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More Legal Doubts Over Germany's Nuclear Tax

by Ulrika Lomas,, Brussels

13 October 2011

Following hot on the heels of a similar court ruling in Hamburg, a tax court in Munich recently raised considerable doubts as to the constitutionality of the German government’s nuclear fuel tax law.

The court’s ruling followed close examination of an emergency application submitted by German energy concern RWE, in which the nuclear operator objected to and opposed payment of the government’s nuclear fuel levy (der Brennelementesteuer).

In its appeal, RWE rejected the tax assessment after the company had exchanged nuclear fuel elements at its Gundremmingen reactor in Bavaria. The bill amounted to around EUR74m (USD101m).

In its decision, the court expressed serious doubts as to whether or not the nuclear tax is, as the German finance ministry insists, a consumption tax, and therefore within the legislative remit of the federal government.

Following its examination in mid-September of a similar appeal submitted by German energy rival Eon, in which the company demanded repayment of around EUR100m, the tax court in Hamburg expressed the same considerable doubts as to whether or not the nuclear fuel tax law is in accordance with the country’s constitution.

It very clearly stated at the time that the tax is not a consumption tax and questioned whether or not the federal legislature is allowed to “invent” a completely new tax.

Outraged by the coalition government’s resolve to maintain its controversial nuclear fuel tax, despite reneging on an earlier commitment to extend the working lifetimes of nuclear power stations in Germany by on average 12 years, and announcing plans instead to pursue an accelerated move away from nuclear power to renewable energy by 2022, German energy concerns RWE and Eon elected back in June to take legal action to avoid payment of the levy.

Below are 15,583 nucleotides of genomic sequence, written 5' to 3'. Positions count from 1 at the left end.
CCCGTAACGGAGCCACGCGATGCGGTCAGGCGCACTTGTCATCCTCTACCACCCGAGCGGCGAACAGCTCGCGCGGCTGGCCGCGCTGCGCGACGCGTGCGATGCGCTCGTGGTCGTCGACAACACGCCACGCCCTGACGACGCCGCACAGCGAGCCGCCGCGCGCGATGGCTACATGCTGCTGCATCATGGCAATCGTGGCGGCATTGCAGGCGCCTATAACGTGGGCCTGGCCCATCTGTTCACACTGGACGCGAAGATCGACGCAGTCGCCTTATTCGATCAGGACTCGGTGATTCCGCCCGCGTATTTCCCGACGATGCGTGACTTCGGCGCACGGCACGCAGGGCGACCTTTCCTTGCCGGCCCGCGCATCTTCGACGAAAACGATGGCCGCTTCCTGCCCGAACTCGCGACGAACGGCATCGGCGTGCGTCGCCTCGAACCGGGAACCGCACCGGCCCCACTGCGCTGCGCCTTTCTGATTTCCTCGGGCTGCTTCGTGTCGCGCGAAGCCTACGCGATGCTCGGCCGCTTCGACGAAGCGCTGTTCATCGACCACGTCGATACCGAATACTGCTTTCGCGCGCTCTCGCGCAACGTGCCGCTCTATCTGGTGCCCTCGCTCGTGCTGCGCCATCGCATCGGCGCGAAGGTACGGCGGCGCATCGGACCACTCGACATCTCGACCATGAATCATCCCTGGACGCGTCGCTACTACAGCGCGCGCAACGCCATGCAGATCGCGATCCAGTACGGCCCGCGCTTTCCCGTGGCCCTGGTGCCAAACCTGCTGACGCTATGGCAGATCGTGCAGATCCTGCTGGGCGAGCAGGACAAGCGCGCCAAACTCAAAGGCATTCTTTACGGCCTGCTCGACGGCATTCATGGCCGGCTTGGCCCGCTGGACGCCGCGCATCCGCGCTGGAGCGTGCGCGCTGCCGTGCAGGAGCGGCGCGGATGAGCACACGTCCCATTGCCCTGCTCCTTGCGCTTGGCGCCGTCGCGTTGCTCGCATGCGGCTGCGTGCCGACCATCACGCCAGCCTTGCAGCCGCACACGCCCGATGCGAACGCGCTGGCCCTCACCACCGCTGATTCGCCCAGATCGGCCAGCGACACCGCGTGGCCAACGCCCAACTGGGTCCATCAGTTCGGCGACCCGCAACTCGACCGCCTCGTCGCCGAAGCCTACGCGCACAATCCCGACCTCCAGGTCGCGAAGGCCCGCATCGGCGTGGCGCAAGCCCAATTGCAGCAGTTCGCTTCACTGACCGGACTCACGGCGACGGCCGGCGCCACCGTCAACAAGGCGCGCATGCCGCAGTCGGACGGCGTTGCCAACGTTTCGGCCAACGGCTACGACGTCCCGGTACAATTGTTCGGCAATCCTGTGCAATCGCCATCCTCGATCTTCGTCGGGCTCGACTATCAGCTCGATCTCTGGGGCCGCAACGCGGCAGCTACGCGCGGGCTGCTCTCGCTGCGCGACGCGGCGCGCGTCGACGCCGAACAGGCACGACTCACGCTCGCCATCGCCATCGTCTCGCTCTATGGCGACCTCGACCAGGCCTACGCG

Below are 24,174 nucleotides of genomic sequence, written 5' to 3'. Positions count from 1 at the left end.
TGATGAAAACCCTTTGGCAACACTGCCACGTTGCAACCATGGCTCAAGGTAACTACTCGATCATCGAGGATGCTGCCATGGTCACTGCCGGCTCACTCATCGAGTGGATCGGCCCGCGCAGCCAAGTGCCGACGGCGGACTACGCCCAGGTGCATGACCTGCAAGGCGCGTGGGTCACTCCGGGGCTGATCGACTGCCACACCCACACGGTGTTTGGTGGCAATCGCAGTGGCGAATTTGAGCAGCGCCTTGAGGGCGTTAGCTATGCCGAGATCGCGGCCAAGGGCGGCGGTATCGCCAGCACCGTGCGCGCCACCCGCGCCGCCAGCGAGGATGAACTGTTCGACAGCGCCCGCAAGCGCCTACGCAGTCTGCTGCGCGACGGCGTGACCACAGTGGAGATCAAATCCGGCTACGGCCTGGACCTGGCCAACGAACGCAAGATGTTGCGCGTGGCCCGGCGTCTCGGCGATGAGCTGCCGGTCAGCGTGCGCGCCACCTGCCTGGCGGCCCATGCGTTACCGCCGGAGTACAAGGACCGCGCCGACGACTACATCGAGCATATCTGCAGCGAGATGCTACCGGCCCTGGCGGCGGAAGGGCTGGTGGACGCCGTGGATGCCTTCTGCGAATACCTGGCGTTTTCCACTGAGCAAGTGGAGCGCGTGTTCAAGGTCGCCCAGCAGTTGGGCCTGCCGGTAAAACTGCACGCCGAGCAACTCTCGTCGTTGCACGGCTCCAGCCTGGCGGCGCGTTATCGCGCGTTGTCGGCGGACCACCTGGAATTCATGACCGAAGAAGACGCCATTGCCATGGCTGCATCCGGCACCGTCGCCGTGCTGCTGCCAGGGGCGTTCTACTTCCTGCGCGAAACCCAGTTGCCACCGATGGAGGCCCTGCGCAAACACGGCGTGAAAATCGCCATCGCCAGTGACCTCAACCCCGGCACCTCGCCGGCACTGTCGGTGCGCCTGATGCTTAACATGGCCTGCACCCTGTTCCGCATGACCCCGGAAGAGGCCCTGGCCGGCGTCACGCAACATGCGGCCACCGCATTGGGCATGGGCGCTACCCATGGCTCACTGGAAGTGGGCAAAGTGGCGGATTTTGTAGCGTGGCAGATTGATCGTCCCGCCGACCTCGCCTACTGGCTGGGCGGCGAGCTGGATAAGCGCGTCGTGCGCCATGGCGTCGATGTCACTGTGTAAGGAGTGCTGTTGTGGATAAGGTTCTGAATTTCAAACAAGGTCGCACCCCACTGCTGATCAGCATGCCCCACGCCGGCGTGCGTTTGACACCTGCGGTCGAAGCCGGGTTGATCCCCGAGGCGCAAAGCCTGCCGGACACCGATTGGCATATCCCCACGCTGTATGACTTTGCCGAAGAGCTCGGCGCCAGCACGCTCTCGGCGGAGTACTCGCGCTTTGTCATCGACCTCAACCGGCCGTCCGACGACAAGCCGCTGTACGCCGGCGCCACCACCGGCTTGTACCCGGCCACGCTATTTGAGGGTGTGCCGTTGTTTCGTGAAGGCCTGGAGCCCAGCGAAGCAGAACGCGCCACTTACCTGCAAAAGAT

Provided for in the coalition’s future package (Zukunftspaket), approved by the German Bundesrat, or upper house of parliament, in November last year, and in force in Germany since January 1, the government’s nuclear fuel tax was originally expected to generate in the region of EUR2.3bn (USD3.26bn) in additional revenues for the government annually, and to yield EUR14bn by 2016.

In view of the decision to close eight of the country’s nuclear power plants in the wake of the Fukushima disaster in Japan, the tax is now expected to yield significantly lower revenues of up to EUR1.3bn annually until 2016 from the nine remaining plants, equating to around EUR150m a year per reactor.

Under current provisions, the nuclear fuel tax is imposed when a reactor is fitted with a fuel element. The amount of tax due by operators is determined by the weight of nuclear fuel in the element.

The current tax rate of EUR145 per gram of nuclear fuel was agreed with energy providers during the course of negotiations held last autumn.

Given the underlying importance of the legal case, both tax courts now aim to submit the complaint to Germany’s federal fiscal court.

TAGS: court | tax | fiscal policy | energy | law | budget | Germany

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